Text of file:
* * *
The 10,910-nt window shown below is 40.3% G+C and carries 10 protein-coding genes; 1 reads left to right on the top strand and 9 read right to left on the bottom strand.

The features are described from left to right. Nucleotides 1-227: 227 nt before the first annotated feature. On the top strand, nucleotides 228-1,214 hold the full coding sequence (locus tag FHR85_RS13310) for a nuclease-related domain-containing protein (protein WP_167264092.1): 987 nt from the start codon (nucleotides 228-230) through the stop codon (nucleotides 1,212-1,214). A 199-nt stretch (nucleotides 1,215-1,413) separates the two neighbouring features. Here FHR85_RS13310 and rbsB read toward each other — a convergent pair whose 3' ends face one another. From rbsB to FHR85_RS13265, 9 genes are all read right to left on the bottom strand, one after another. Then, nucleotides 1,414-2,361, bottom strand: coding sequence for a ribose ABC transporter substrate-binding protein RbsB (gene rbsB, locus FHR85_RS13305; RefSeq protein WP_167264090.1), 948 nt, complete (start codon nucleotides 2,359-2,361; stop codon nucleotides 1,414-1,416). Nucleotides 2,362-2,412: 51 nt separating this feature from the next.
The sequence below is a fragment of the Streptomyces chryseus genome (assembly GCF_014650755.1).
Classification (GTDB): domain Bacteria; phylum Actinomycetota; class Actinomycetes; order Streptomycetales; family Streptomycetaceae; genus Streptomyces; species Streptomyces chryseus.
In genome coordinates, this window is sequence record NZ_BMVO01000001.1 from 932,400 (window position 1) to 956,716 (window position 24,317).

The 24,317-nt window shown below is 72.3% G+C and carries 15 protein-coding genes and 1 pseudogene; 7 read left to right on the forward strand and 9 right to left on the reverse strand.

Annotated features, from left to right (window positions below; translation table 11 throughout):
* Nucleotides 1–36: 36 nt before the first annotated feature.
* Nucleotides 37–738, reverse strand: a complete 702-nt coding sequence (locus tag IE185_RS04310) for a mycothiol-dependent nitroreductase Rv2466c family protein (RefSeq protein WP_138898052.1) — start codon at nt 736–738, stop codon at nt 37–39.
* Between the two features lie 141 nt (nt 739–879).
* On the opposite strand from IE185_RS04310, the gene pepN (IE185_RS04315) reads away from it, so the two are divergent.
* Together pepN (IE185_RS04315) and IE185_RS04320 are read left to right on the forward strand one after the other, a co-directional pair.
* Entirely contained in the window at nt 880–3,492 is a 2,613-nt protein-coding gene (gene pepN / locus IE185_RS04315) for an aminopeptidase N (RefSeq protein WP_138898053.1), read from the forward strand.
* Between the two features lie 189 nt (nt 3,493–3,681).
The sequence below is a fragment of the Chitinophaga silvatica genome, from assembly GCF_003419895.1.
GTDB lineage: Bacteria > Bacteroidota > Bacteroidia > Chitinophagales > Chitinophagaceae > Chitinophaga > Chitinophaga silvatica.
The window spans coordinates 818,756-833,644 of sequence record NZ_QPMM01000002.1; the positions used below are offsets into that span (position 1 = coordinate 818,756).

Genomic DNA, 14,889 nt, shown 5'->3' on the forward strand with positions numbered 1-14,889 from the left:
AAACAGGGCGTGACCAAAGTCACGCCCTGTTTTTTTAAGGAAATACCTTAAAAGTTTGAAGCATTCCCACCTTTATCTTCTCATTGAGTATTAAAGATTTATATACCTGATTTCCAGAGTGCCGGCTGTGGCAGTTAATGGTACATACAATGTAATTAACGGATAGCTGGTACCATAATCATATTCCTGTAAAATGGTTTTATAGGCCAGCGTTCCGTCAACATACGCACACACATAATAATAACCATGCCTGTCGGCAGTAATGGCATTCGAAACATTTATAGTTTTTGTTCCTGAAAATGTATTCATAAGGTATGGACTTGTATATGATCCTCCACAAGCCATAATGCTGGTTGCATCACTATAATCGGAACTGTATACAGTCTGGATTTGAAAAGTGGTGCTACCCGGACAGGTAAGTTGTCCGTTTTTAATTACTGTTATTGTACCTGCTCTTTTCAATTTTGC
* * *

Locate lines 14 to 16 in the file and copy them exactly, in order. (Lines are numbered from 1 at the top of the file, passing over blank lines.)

* Between the two features lie 189 nt (nt 3,493–3,681).
The sequence below is a fragment of the Chitinophaga silvatica genome, from assembly GCF_003419895.1.
GTDB lineage: Bacteria > Bacteroidota > Bacteroidia > Chitinophagales > Chitinophagaceae > Chitinophaga > Chitinophaga silvatica.